Bruno Dumont’s minimalist study of war

Bruno Dumont’s notably minimalist style is again prevalent in this two-tiered film. Demester is a farmer in the north of France and part of a small community that also includes his far from official girlfriend, Barbe, and Blondel, one of her many lovers. Demester and Blondel are conscripted to an anonymous war in which the horrors are all too familiar yet captured in harrowing style. Back home, Barbe’s life isn’t any happier.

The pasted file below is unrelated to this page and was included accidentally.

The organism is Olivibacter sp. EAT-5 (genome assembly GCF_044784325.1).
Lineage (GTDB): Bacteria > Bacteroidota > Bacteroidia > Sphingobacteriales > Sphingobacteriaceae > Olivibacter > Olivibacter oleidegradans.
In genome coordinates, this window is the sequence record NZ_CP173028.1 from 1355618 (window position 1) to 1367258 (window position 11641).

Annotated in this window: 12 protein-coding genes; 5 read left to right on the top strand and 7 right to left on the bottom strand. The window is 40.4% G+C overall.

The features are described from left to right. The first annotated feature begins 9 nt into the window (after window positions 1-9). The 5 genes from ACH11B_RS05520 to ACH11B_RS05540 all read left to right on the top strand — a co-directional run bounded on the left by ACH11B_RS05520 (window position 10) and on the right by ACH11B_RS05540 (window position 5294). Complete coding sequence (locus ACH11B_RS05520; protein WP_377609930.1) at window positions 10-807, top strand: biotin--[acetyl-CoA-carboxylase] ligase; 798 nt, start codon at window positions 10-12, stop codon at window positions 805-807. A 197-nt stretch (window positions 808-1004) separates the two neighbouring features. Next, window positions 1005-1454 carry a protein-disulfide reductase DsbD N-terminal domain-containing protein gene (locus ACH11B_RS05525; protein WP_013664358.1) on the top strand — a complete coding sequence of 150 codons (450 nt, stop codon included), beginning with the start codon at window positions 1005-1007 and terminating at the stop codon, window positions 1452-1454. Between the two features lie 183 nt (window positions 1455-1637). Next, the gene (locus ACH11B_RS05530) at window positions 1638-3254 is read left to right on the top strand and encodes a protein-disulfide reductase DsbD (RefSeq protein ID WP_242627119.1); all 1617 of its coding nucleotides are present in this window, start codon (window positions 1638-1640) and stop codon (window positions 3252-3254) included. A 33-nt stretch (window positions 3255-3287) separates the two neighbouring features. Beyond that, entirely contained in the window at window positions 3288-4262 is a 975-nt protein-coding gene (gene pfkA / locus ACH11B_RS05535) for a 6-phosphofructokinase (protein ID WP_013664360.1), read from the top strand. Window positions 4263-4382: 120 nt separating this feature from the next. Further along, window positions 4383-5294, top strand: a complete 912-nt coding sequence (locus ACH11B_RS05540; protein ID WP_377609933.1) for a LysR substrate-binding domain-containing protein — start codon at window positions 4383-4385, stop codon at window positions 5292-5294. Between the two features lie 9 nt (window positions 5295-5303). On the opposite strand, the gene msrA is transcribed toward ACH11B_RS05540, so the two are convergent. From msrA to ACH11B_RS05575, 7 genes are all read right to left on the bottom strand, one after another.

Flanders demonstrates that war leads to dehumanisation, desperation and barbaric extremities. The contrast between the dank, muddy fields of France and the arid heat of the desert accentuates that this is a war in which the protagonists are innocent of any blame for. Not that this is a real revelation, but it’s rarely shown with such severity.

Dumont’s minimalism is alienating at times, particularly in the protracted opening scene that spends plenty of time saying very little. Flanders demands utmost patience that will immerse and bore audiences in equal measure.

Ben Hopkins

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